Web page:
June 26, 2018
Delivery services are gaining ground — and killing full-service restaurants.
In the age of instant gratification, “whatever’s on Caviar or UberEats” is the fastest growing food demographic: According to the National Restaurant Association’s Restaurant Industry Forecast, 74% of millennials responded that they would order delivery from a full-service restaurant, if available. Millennials increasingly are rejecting traditional dining experiences in favor of food that’s available on the ordering app du jour.
While the lazy diner ordering delivery could represent incremental revenue for restaurants (read: the person who never would have eaten at the restaurant, but now will order delivery and ultimately represent new revenue), there are mostly downsides for full-service restaurants making their food available via ordering network. If you’re a restaurant operator, these might look familiar:
Loss of Revenue/High Delivery Fees:
Another financial disadvantage to using a network delivery platform is their high fees — UberEats charges as much as 30% to restaurants, while still collecting a delivery fee from customers. This type of margin erosion can hit small businesses hard — especially when their loyal customers stop buying in-store and start ordering from the platform. Adding to this, the fact that payment is held up in their system for delayed payment. Some delivery companies only pay restaurants once per month, after taking their service fees, which can be as high as 20%. This can put a significant strain on a restaurant by forcing them to wait — sometimes weeks — to receive their money for services already rendered.
Reputation Damage/Brand Erosion
While the allure of increasing volume is understandably attractive to restaurants, the reality is that there are risks involved in letting outside vendors interface with your customers. From the unknown person handling your food to the ability of delivery services to change the pricing of your product, there are plenty of opportunities for your customers to be disappointed when they’re interacting with a third party.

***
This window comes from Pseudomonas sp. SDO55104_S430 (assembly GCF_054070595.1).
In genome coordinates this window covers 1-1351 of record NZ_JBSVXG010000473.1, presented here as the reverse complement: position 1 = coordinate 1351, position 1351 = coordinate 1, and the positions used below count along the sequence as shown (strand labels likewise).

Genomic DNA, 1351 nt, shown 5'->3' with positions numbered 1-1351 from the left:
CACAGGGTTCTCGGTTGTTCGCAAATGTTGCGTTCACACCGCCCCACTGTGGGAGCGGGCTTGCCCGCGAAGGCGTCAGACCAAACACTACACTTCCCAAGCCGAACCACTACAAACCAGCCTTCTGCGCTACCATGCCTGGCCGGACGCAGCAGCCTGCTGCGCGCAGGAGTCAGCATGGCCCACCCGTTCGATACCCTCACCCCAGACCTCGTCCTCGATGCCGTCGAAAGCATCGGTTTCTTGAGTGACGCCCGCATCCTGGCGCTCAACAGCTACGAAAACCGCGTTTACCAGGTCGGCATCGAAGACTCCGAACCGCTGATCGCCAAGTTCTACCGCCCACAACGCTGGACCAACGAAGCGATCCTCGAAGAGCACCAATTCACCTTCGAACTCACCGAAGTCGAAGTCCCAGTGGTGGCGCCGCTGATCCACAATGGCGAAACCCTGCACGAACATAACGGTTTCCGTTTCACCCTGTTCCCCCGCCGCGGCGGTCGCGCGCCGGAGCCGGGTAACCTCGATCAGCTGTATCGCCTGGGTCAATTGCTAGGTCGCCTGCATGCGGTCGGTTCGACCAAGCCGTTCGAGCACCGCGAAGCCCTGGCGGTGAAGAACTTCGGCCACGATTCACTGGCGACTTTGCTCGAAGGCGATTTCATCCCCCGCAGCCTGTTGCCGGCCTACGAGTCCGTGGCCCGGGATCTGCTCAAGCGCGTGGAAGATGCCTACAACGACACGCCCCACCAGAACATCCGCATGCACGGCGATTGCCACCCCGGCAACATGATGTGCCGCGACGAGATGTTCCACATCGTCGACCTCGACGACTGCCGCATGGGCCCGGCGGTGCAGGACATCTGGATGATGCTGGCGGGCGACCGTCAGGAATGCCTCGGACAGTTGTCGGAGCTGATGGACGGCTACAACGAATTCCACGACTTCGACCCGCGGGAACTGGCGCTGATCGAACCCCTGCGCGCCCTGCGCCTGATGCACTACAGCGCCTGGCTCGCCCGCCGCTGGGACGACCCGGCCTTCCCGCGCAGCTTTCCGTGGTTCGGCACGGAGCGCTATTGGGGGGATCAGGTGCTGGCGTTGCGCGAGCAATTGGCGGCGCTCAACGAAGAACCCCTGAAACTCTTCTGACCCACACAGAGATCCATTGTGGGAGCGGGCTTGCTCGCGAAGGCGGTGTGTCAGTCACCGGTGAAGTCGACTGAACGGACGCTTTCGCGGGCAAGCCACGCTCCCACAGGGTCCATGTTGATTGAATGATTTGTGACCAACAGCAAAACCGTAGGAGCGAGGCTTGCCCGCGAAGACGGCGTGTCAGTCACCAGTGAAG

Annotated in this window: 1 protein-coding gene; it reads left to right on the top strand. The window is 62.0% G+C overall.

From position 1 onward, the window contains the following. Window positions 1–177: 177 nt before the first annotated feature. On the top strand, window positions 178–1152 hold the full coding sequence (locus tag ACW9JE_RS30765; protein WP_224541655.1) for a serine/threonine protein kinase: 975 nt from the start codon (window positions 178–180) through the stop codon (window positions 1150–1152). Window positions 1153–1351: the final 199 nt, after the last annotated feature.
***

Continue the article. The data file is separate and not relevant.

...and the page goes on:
No Customer Data/Non-Loyal customers
Companies that take orders and offer delivery orders generally don’t share any information data with the actual restaurant, meaning, meaning restaurants are missing out on the opportunity to remarket to those customers. In essence, the ordering/delivery platform now owns the customer, not the restaurant brand. They have no way to connect with them later, to build a relationship, and keep them coming back.
Now, the customer becomes loyal to the platform, not to the brand. As loyal customers represent nearly 70% of a restaurant’s revenue (source: Ultimate Guide to Loyalty in 2017), it’s critical to retain the full value of these customers.
Taking Back Your Customers
So, how do you deliver (pun absolutely intended) on the increasing demand for on-demand delivery? Many restaurants are accepting orders through their own websites/apps, contracting out the delivery service but collecting payment themselves.
The main message is: instead of relying on 3rd party systems (also problematic when they become expensive) restaurants need to consider the value of mapping data to their own customers. Card-linked offers technology works particularly well to achieve that end (ahem, what we do at Thanx). By linking with customers’ credit cards and gathering data every time customers pay, restaurant operators can gather crucial data about who their customers are, how much they’re spending, and how to best keep them engaged.
Where Customer Loyalty Comes In
A millennial-friendly loyalty program is a great way to incentivize customers to come into your restaurant and earn progress towards rewards. With an app-based program (with direct ordering integrated!), guests will order directly through your own platform easily rather than looking for you on the aggregate ordering platform. This means you’re making more money on every transaction because you’re retaining the margin that would have otherwise gone to the delivery platform. Add this to the fact that loyalty program members spend more, visit more frequently, and are more likely to tell their friends about your business… and it seems like a no-brainer.